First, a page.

Amber shares with us how she overcame her anxiety of traveling abroad for the first time. She captures how she was able to fulfill a lifelong dream and turn it into a reality.
Author: Amber McLernon
Bhutan Ain’t Cheap
Bhutan is not a cheap country to visit. The government REQUIRES all tourists to get a visa, use an approved tour guide and pay a $250 per day tourist tax. Bhutan is one of the few countries in the world which actually requires a guide (the other is North Korea.) Although that sounds expensive, the $250 a day fee actually includes the cost of your driver, hotels and home-stays, 3 meals a day, your guide, entry fees into all museums, temples and sites, the government tax fees, and your vehicle for the trip. The government uses these “tourist tax fees” for providing the Bhutanese citizens with free medical care and free education. Now that is responsible tourism in its purest form!
When I Win the Lottery…
Traveling abroad was always one of those dream goals. When I won the lottery, some long-lost rich relative would leave me a fortune, or I would find a rare collectable worth millions. Eventually, I had a passport, but actually using it was intimidating. Much easier to tell myself I couldn’t afford it. I didn’t know anyone who would go with me. I couldn’t take the time off work etc. So many reasons to just look at the pictures other people posted and keep telling myself “eventually.” I would just follow my friend Krystal’s adventures. She was my vicarious window into the world from my comfortable little place in it.
When she posted looking for a few people to join her on a horseback trail riding tour to Bhutan I was immediately interested. I hadn’t even heard of Bhutan and thought that would be a cool place to go! I emailed her out of curiosity half hoping it would be too expensive so I could talk myself out of wanting to go. It was. That made it easy enough to set it aside and say oh well, there is nothing I could do to make that happen. I’ll just wait for the pictures.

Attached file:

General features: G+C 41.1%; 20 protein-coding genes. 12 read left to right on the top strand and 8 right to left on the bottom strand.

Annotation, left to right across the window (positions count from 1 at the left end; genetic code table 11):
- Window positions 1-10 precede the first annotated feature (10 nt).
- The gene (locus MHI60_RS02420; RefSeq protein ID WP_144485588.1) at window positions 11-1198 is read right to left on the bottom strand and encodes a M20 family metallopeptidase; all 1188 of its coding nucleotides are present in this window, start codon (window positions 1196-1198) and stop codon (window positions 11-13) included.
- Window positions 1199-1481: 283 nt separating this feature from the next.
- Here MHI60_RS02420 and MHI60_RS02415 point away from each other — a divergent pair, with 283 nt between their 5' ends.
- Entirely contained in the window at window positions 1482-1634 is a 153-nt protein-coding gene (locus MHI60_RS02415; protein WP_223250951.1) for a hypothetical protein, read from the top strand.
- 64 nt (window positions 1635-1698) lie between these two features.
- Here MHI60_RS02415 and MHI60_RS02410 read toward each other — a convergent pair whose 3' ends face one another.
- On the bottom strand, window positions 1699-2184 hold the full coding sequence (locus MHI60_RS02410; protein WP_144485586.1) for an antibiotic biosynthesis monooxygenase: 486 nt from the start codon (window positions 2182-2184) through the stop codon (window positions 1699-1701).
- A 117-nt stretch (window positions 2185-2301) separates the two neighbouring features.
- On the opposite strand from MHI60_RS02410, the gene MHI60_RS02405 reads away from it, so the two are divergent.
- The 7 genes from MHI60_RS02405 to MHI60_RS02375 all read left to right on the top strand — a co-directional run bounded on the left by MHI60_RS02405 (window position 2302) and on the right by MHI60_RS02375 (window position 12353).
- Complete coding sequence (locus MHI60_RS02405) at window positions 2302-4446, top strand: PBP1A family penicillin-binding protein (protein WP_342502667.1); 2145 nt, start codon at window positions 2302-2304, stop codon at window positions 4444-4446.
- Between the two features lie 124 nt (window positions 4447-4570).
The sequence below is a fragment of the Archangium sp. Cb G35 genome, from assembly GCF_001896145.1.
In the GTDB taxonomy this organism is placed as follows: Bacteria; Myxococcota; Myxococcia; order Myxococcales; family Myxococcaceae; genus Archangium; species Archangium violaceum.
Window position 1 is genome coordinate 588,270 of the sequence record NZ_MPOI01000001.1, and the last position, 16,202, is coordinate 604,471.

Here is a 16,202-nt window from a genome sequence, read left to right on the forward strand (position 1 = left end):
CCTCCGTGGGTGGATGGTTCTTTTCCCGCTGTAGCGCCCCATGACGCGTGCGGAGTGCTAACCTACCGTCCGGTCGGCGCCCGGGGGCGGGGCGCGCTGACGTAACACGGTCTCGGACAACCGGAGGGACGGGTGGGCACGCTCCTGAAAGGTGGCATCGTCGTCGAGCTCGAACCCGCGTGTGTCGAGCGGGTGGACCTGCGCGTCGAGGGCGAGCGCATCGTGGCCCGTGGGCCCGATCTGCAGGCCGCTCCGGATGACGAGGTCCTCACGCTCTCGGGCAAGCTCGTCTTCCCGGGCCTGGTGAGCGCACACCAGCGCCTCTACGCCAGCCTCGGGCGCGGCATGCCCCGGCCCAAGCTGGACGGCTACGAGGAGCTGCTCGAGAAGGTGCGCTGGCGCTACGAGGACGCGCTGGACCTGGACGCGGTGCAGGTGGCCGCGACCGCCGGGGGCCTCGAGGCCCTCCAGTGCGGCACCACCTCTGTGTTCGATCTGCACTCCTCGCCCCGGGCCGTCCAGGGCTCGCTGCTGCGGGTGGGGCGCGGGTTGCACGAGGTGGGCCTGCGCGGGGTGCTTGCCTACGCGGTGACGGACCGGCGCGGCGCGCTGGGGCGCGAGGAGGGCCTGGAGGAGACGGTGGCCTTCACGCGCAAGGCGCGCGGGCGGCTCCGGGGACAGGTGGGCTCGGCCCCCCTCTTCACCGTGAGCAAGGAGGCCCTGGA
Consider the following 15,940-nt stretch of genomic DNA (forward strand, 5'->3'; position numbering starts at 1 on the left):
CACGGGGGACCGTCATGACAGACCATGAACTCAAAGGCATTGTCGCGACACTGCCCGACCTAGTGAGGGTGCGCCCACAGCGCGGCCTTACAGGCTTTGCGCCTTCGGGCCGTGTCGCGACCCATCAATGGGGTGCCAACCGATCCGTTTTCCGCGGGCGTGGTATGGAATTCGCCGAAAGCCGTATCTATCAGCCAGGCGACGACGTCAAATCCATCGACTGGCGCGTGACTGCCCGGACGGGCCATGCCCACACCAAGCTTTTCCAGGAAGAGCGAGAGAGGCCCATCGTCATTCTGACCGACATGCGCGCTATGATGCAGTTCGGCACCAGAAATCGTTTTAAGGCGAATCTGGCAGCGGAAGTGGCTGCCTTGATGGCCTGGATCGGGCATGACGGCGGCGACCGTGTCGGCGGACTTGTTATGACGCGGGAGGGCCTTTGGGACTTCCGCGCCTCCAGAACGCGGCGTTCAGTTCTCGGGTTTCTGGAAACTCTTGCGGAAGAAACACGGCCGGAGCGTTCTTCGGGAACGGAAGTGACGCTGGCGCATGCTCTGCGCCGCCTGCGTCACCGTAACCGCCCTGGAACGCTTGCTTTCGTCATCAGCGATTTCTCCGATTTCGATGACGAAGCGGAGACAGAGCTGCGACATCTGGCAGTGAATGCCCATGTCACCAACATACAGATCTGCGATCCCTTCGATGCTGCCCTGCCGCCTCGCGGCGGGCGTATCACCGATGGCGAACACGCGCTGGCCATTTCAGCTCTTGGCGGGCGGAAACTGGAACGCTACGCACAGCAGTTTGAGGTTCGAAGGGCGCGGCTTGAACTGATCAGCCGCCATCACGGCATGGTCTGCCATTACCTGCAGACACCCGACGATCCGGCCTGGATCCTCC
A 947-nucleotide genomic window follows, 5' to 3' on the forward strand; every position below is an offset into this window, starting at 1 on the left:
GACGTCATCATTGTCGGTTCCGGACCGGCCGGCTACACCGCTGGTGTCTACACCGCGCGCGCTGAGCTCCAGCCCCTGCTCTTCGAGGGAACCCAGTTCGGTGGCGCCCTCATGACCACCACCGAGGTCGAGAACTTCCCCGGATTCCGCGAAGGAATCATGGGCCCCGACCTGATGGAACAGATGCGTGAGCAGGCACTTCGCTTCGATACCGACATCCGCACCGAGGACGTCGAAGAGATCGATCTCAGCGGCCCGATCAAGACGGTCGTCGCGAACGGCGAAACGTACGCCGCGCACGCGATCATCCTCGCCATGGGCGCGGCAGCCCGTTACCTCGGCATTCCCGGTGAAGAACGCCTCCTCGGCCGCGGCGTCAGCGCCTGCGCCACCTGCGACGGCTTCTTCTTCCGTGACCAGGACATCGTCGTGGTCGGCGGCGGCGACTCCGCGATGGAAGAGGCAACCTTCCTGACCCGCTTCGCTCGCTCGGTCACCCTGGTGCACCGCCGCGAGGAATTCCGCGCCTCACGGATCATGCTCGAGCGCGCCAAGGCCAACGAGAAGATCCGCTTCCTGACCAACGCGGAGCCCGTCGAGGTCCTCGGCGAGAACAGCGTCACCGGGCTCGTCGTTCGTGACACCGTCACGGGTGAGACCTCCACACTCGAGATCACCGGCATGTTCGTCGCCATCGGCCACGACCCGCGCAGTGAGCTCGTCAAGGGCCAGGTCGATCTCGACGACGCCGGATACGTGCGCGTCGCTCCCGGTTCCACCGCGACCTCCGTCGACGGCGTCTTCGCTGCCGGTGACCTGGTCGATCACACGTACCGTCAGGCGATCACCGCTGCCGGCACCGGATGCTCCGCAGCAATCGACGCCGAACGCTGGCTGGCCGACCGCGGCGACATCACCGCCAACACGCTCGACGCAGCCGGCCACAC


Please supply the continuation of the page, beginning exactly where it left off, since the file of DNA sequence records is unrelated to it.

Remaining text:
Call it Destiny
Two weeks after I had set it aside as just ‘that would be nice’ I did receive a small inheritance from my grandfather. It wasn’t much, certainly no long lost rich relative, but it was something. I could have done the responsible thing and used it towards student loans, or bills, or put it in savings, but it just didn’t feel right.
My grandfather was a man who loved his hobbies. He liked to camp, shoot black powder, and collected more electronics than anyone had a use for. He liked new things. It didn’t sit well just putting that money towards bills, so before I could talk myself out of it, I emailed Krystal and put it towards the trip to Bhutan. I had to do some hasty calculations and see how I could possibly scrape together the second half of the money for the trip but I was committed now. I was terrified.
I put in overtime at work, calling in for any open shifts every day I possibly could. I did work for my parents on the days I couldn’t get shifts at work. I budgeted out every penny. What would I have left after I paid my bills? Could I make enough in time to pay for the rest of my trip? I had some major anxiety about how short I was leaving myself. If anything went wrong, I wouldn’t have enough. But there was also this new excitement.
Reality Kicking In
It started small, that moment of disbelief that I had impulsively thrown in on something I wasn’t even sure I could actually afford slowly grew into anticipation. This realization that I was doing something so entirely new. I had absolutely no idea what I was getting into. I had no idea how to travel internationally, what did I need for this trip? What should I expect? Sure, I had a passport, but what about visas? I needed one for Bhutan itself, luckily that was arranged with the trip, but I also needed one for Nepal. How do I do that? How much does it actually cost in USD? I might have possibly had a few panic moments over converting money.
The last couple of weeks leading up to the departure were horrible. I was nearly physically sick with the worry that I had gotten myself in so far over my head I couldn’t even begin to understand it. The day I went to LAX was a blur. It was too late to turn back, I was going and a sort of calm finally settled in. It was what it was. I was just along for the ride now. I told myself to keep that calm for the entire trip. Just absorb things as they came and take it one day at a time.